Here on the ranch, we've started reducing water even more and my mom and 90-something ranching grandfather have both declared they're not growing gardens this year, to save water. That's a first, in my lifetime. While planting and watering a garden is optional for a farmer, they have to continue to irrigate their crops or risk losing everything. So, we have continued to sprinkle water onto the avocados and lemons, oranges and berries, plums and apricots, hoping that rain will come and that abundant yields will compensate for rising water prices.
All this comes just as I'm trying to expand our supply of strawberries and I planted my first tiny field of strawberries. Today I picked my first 15 berries (not counting the five I ate earlier this week, unable to resist the temptation of a beautiful, warm strawberry straight from the ground.) Of course, they're sweet and delicious. But knowing that they're also the product of our precious water makes them that much more precious. Which brings me to my ultimate point: grow what you can eat!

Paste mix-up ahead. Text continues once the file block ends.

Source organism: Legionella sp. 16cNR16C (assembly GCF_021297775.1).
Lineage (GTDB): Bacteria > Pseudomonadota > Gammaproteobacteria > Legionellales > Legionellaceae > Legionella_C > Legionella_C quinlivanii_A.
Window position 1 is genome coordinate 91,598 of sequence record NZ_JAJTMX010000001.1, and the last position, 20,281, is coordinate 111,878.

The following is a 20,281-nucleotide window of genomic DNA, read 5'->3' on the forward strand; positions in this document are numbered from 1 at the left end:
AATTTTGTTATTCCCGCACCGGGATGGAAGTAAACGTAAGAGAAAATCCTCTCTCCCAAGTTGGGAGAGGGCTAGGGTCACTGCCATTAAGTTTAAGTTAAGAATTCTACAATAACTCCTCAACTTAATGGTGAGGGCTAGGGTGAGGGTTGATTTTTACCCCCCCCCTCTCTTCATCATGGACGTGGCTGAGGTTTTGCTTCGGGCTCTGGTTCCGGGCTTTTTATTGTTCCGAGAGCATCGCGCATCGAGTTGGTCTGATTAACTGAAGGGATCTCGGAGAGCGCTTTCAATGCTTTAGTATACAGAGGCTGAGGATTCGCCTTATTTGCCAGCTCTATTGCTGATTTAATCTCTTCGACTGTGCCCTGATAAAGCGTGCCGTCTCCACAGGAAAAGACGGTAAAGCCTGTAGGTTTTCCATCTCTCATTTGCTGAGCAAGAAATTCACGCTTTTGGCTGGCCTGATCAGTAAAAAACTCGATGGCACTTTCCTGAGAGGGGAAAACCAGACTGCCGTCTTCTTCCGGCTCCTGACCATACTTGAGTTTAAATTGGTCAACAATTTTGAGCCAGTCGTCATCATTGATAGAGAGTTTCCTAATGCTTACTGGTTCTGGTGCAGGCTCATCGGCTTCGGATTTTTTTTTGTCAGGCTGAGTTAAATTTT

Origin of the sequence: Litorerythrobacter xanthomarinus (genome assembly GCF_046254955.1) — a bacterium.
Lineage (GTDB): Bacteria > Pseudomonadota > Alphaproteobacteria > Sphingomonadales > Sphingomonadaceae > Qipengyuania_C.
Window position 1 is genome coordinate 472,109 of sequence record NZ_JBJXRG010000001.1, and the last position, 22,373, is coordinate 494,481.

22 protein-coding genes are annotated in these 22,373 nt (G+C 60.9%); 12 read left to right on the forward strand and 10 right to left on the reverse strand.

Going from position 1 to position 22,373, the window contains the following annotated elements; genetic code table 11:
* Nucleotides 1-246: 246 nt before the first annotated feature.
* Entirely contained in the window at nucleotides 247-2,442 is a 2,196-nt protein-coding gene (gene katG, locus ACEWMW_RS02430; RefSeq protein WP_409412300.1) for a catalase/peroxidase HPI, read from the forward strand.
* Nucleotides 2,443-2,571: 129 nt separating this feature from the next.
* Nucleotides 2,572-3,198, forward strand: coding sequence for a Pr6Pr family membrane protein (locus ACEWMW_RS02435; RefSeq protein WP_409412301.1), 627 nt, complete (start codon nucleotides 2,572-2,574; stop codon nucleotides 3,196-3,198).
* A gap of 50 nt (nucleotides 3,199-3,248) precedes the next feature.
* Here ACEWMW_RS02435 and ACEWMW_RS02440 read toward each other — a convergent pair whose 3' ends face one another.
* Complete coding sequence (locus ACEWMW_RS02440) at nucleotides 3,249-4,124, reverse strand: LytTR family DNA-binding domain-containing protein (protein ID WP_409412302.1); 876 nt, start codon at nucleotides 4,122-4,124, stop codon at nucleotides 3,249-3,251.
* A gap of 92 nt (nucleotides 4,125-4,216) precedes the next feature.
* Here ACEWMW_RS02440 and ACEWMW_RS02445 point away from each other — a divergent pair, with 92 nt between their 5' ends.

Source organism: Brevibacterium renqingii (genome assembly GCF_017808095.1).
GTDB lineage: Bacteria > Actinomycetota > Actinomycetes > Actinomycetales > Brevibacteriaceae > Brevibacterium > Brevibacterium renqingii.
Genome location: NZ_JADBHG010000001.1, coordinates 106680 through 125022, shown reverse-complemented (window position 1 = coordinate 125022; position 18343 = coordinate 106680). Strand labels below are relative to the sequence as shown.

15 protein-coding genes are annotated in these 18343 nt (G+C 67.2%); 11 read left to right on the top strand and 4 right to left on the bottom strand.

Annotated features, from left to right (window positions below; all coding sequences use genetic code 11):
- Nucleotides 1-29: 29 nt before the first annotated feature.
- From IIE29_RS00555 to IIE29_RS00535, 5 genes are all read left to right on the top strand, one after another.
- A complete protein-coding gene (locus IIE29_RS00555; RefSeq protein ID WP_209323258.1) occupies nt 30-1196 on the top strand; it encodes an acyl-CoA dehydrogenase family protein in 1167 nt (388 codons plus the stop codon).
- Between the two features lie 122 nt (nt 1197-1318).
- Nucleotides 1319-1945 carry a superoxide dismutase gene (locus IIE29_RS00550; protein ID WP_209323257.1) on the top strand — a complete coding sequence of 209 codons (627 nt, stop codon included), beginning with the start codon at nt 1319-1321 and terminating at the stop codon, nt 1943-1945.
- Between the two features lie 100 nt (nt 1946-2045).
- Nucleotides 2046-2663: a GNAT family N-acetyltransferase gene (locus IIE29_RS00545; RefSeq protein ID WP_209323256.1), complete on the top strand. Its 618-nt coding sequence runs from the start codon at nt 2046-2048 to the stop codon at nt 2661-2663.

Look, if everyone either stopped irrigating their landscaping or only planted (and watered) things they could eat, imagine how things would change! Water could translate into food. Food could be shared with neighbors who didn't have lawns. People would see the direct affect of water and its use on their food supply. I know this won't happen, but we can all start by planting a few more strawberries, right? After all, I can assure you that there's nothing in this world more amazing than a March strawberry, picked and eaten in the perfect late afternoon California sunshine. Drought or no drought, nothing tastes as sweet.